Tales of Mundane Magic: Volume Three by Shaina Krevat

Gertie and Bridget have a mission.

After sorting through the odds and ends they found at a yard sale, they've found a buyer for an unusual statue. The only problem is the buyer is on the other side of the country.

With no alternative methods available, Gertie, Bridget, and their friends hop in a purple minivan and set off across Crescyth. Of course, any road trip has it's problems, but between a chaotic gas station stop, a dangerously malfunctioning zoo, and an enigmatic campsite encounter, Gertie and Bridget are starting to think they've bitten off more than they can chew.

And, of course, there's the little matter of actually delivering the highly sought after package into the right hands.

It's just supposed to be a routine road trip, but of course, adventures are never as mundane as they first appear.

TITLE: Tales of Mundane Magic: Volume Three
AUTHOR: Shaina Krevat
PUBLISHER: Independently Published
YEAR: 2020
LENGTH: 160 pages
AGE: Young Adult
GENRE: Fantasy

*I received a free review copy in exchange for an honest review of this book.

Queer Rep Summary: No canon queer rep.

Tales of Mundane Magic: Volume Three takes Gertie, Bridget, and their friends on a road trip, exploring even more fun magic stuff (plus some creepy things) as they deliver a very special macguffin. A little more grounded without taking things too seriously.

This book feels more mature than the previous volumes without it being jarring. It's less glib while still feeling very fun and adventurous. I know I previously said that Volume Two felt a bit more mature than Volume One, and I stand by that. I'm not sure whether Volume Three is more mature than both of them or if it just keeps the tone at the same level as Volume Two, but it happens so soon after Volume Two that either would be appropriate. The road trip setting is a nice way to make sure the series feels fresh after two volumes set at the same school, and it works wonderfully.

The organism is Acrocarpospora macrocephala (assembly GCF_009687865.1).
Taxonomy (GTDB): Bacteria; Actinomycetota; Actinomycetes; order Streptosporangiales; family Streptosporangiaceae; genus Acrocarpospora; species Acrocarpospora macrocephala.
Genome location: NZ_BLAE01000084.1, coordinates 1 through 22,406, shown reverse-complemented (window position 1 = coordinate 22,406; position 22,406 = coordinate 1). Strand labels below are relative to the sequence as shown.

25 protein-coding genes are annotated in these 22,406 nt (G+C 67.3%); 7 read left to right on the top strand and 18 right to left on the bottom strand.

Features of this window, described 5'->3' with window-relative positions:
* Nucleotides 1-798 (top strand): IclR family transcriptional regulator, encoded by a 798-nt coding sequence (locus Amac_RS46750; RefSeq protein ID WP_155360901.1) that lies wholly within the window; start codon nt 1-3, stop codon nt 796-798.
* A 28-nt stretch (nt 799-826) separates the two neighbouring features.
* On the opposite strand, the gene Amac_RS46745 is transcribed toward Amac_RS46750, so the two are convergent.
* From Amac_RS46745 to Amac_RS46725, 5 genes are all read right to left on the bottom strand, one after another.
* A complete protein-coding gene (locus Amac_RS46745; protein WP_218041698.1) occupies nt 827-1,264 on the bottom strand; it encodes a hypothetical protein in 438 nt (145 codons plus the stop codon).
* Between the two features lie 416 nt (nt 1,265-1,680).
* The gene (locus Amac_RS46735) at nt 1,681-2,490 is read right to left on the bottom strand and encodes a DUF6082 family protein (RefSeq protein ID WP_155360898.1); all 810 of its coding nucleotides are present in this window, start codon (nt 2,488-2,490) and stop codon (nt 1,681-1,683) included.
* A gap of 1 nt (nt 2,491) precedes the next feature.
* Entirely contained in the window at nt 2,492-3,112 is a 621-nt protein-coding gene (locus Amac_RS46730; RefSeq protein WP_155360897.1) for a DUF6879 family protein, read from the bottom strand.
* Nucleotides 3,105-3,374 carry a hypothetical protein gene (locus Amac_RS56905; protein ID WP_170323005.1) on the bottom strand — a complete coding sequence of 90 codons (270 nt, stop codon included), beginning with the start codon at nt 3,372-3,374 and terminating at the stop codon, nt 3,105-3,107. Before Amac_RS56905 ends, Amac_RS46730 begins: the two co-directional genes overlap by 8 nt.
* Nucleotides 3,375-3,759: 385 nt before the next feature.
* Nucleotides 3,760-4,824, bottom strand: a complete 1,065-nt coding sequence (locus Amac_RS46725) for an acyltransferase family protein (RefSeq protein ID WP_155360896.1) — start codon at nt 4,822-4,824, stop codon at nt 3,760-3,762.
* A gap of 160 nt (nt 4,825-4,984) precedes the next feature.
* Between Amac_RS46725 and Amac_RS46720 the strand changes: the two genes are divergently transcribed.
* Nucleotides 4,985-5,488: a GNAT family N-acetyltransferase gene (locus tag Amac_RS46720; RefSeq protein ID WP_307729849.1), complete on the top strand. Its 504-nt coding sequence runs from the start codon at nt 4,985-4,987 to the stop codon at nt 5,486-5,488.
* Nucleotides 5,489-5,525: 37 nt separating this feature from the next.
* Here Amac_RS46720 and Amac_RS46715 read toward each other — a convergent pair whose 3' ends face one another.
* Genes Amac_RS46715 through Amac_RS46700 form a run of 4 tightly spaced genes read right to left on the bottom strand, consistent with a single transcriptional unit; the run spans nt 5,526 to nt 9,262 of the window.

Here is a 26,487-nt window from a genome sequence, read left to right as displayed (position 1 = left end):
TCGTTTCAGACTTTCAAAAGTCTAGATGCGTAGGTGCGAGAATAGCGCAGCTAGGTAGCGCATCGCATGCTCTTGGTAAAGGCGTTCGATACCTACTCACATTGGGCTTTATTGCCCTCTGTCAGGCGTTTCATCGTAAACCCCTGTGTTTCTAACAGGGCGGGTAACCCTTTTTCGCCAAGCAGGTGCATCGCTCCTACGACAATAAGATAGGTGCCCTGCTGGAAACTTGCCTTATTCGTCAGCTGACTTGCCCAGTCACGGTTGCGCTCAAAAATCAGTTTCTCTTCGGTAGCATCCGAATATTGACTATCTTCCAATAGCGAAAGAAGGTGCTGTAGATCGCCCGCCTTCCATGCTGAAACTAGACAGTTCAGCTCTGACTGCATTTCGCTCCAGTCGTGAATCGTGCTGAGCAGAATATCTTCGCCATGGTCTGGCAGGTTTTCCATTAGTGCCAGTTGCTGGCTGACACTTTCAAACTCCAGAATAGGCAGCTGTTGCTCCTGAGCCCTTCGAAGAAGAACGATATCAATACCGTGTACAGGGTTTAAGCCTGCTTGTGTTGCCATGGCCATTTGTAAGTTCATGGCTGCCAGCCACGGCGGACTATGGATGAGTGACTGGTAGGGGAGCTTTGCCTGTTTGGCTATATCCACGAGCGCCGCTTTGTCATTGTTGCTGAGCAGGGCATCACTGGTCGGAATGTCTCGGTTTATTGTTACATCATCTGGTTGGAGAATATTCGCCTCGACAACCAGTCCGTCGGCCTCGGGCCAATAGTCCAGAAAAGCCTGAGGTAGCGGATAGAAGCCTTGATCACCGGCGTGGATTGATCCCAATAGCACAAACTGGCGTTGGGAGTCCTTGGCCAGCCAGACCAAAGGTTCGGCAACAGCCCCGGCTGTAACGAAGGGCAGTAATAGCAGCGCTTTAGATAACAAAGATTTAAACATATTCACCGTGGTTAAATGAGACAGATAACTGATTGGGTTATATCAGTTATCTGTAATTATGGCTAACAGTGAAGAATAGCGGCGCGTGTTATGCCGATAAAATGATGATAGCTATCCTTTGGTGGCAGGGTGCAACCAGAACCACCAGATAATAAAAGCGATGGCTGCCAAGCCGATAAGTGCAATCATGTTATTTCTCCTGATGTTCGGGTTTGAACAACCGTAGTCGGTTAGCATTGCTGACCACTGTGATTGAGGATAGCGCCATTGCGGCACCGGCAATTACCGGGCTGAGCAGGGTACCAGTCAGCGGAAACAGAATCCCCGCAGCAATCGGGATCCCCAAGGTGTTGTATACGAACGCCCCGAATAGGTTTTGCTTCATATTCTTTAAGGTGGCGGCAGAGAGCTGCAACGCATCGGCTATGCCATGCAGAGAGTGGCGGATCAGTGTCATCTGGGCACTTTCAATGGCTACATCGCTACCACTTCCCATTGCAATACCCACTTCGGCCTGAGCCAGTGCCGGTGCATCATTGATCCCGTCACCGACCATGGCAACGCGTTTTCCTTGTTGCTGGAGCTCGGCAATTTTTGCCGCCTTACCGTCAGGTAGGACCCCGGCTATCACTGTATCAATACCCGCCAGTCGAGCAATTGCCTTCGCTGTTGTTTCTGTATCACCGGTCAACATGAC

The macguffin is nice, it didn't feel like a plot contrivance while I was reading and it's only as I try to describe its role without spoiling what it is that I realize it was a macguffin at all (which is a good sign for how well it fits). I'm enjoying Vivien's continued presence in the series, I think she's my favorite. More generally I like how everyone has a very distinct expertise or style of magic. It builds an ensemble of characters without anyone feeling gimmicky. I like how Faye and Gertie have specializations which are tied to collections of enchanted objects (charms and hats, respectively), as a plot device it allows for problems to be exactly as solvable as they need to be since we don't know all of what they have, but they have a lot of them. I know that was true in the previous volume, but it Faye really gets a chance to shine here in the way that Gertie did in the first two books.

I like the trend of having one or two pretty creepy stories, but mostly in a fridge-logic kind of way. If you think about them, the implications are terrifying, but if you stay at the level of the main narrative they're not unduly stressful. There's a kind of shrugging, a "well I guess this is a thing to figure out" attitude that is part of why these books can feel so light even when some darker things happen. It's a confidence, that between them all they'll figure it out. One big shift from the previous books is that here's it's clear that they're aware of at least some of the consequences if they fail, whereas in Volume One I wasn't sure if they realized what it could mean if things didn't work out.

Overall this is a great addition to the series, it's nice to have this group share a (mostly positive) bonding experience after the rather tense events at the end of the last book. My favorite story in the main sequence was at the rink, and I'm very exited for future developments off of the bonus story with Theodore.

CW for guns.

A cheerily purple minivan exits a mountain tunnel onto a winding rode which travels up the image.


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